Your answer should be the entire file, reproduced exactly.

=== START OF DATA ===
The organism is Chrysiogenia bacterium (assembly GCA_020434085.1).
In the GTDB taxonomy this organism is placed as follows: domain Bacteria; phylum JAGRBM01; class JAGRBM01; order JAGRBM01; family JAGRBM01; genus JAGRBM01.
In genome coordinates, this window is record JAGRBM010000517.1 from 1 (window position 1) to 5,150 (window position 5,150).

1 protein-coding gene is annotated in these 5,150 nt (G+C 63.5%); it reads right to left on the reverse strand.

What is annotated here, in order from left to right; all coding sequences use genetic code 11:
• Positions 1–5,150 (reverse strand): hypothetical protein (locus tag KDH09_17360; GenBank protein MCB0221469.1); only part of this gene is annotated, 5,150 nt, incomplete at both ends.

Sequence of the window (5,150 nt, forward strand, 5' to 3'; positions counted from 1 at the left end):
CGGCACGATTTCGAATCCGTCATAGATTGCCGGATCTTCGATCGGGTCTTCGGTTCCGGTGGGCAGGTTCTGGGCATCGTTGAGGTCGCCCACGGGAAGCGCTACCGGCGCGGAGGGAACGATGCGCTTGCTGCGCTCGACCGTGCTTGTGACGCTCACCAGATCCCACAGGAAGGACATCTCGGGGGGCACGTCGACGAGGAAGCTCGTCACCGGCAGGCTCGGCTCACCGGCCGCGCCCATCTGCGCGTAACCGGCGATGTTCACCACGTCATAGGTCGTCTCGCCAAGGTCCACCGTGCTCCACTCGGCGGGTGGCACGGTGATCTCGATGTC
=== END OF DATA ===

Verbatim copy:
The organism is Chrysiogenia bacterium (assembly GCA_020434085.1).
In the GTDB taxonomy this organism is placed as follows: domain Bacteria; phylum JAGRBM01; class JAGRBM01; order JAGRBM01; family JAGRBM01; genus JAGRBM01.
In genome coordinates, this window is record JAGRBM010000517.1 from 1 (window position 1) to 5,150 (window position 5,150).

1 protein-coding gene is annotated in these 5,150 nt (G+C 63.5%); it reads right to left on the reverse strand.

What is annotated here, in order from left to right; all coding sequences use genetic code 11:
• Positions 1–5,150 (reverse strand): hypothetical protein (locus tag KDH09_17360; GenBank protein MCB0221469.1); only part of this gene is annotated, 5,150 nt, incomplete at both ends.

Sequence of the window (5,150 nt, forward strand, 5' to 3'; positions counted from 1 at the left end):
CGGCACGATTTCGAATCCGTCATAGATTGCCGGATCTTCGATCGGGTCTTCGGTTCCGGTGGGCAGGTTCTGGGCATCGTTGAGGTCGCCCACGGGAAGCGCTACCGGCGCGGAGGGAACGATGCGCTTGCTGCGCTCGACCGTGCTTGTGACGCTCACCAGATCCCACAGGAAGGACATCTCGGGGGGCACGTCGACGAGGAAGCTCGTCACCGGCAGGCTCGGCTCACCGGCCGCGCCCATCTGCGCGTAACCGGCGATGTTCACCACGTCATAGGTCGTCTCGCCAAGGTCCACCGTGCTCCACTCGGCGGGTGGCACGGTGATCTCGATGTC